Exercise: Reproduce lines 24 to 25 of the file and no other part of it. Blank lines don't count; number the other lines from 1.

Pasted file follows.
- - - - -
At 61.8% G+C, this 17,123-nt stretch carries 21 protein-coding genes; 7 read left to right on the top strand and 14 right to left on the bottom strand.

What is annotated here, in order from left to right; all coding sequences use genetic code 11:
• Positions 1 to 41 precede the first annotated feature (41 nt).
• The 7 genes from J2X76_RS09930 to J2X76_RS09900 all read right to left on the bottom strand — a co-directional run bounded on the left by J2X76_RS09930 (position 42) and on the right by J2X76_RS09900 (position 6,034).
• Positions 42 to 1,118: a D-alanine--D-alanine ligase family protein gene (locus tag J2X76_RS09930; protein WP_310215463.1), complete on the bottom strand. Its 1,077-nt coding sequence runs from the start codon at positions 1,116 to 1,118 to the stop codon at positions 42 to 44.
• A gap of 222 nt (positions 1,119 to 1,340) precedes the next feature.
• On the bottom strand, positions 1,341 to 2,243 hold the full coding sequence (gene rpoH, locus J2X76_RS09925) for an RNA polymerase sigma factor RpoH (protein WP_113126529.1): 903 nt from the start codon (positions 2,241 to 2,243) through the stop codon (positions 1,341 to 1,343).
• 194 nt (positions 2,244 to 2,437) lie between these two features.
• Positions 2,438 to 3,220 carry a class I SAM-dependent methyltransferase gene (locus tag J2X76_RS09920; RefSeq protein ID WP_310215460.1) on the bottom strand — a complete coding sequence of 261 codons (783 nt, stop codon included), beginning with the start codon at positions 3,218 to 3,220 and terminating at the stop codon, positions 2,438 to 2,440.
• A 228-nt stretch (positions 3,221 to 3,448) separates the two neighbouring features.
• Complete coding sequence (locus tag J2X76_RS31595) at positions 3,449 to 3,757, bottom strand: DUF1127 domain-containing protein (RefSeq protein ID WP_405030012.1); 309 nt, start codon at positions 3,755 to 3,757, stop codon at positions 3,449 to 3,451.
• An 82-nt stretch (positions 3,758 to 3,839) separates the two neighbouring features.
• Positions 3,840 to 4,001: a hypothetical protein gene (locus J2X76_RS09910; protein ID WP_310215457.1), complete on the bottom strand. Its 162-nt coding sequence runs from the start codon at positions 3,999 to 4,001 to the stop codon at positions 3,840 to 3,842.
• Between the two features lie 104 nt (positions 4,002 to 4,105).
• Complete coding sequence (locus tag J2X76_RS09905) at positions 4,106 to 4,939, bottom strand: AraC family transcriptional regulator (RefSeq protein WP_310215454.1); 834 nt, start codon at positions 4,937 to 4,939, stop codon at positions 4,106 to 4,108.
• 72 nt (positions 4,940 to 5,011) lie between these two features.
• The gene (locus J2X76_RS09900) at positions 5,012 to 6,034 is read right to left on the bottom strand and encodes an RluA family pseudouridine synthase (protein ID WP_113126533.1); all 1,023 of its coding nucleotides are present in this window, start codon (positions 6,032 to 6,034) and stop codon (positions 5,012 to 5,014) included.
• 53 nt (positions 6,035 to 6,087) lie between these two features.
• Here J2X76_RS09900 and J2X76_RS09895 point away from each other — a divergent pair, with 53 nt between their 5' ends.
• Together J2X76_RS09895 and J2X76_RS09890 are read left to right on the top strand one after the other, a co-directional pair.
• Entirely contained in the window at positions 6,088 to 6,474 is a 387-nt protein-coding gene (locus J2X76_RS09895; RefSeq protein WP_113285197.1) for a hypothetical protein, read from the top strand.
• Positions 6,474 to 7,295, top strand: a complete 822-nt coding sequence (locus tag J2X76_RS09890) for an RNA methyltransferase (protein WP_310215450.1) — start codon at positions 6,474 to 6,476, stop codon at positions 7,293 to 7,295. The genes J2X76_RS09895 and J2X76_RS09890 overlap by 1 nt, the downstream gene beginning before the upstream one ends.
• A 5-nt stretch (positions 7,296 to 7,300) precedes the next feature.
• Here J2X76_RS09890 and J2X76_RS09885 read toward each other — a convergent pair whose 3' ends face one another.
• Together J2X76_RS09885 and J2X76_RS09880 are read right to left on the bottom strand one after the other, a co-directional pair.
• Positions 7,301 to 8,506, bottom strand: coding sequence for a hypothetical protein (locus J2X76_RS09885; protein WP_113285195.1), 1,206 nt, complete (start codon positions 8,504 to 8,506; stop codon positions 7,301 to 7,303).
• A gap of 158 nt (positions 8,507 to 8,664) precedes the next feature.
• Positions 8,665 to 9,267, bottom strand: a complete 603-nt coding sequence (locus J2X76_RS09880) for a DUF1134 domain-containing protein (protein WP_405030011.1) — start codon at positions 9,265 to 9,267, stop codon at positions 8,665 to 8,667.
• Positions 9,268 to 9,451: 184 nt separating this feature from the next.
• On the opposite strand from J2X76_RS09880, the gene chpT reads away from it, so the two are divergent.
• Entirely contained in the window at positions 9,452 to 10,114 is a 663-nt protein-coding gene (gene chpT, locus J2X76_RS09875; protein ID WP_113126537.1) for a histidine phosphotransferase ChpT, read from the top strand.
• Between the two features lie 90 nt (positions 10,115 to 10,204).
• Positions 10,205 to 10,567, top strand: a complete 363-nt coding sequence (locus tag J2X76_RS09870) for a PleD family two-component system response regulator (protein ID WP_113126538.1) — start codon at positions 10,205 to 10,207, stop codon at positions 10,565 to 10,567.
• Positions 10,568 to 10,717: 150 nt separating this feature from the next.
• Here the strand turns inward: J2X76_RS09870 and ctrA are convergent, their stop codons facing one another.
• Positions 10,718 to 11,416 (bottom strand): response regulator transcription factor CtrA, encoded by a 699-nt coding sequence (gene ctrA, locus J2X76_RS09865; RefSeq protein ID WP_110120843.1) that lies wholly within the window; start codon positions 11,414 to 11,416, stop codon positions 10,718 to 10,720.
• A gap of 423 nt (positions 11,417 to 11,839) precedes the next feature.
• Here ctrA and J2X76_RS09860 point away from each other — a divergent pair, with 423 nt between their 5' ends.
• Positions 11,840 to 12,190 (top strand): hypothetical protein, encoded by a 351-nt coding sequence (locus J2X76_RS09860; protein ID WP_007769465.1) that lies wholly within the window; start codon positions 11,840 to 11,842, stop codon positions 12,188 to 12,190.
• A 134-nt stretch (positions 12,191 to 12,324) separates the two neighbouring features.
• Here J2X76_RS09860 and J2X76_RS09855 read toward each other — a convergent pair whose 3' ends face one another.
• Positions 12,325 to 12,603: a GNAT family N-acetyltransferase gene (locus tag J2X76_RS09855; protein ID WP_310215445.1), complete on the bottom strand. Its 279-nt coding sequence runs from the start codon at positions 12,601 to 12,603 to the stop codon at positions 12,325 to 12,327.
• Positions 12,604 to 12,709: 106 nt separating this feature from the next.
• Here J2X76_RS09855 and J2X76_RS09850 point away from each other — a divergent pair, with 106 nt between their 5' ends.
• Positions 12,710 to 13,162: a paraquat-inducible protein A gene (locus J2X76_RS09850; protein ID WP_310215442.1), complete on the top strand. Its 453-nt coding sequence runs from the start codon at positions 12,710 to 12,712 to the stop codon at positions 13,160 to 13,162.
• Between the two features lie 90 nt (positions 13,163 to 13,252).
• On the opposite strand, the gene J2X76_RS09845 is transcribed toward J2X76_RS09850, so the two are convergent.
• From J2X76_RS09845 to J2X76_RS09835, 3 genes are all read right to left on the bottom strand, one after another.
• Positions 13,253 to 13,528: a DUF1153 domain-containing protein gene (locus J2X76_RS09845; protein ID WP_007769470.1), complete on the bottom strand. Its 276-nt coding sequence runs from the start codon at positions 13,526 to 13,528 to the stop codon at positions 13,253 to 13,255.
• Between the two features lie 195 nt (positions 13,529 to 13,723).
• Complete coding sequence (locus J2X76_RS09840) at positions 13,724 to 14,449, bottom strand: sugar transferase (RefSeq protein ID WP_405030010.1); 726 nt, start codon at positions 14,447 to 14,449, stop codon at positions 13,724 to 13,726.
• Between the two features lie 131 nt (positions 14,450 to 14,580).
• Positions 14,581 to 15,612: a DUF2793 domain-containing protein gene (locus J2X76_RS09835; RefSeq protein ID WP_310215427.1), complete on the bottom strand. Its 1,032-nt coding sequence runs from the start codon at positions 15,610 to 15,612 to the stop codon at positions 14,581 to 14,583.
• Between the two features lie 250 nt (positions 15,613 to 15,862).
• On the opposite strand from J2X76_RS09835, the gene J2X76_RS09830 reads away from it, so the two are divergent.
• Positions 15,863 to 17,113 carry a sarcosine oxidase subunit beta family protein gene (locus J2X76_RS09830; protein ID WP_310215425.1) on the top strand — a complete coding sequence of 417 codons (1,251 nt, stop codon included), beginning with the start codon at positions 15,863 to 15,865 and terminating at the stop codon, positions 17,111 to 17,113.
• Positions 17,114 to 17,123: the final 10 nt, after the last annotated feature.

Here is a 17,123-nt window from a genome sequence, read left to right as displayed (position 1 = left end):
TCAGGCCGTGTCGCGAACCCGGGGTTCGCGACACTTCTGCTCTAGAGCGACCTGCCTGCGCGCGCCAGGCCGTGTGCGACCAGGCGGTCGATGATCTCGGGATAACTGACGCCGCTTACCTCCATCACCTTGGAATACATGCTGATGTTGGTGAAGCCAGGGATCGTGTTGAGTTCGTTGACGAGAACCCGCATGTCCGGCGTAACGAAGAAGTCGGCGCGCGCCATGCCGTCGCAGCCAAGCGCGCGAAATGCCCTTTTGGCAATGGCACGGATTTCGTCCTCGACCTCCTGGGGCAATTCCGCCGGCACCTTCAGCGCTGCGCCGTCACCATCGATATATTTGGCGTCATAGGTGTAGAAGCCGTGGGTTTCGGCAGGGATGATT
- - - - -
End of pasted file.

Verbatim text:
• Here J2X76_RS09890 and J2X76_RS09885 read toward each other — a convergent pair whose 3' ends face one another.
• Together J2X76_RS09885 and J2X76_RS09880 are read right to left on the bottom strand one after the other, a co-directional pair.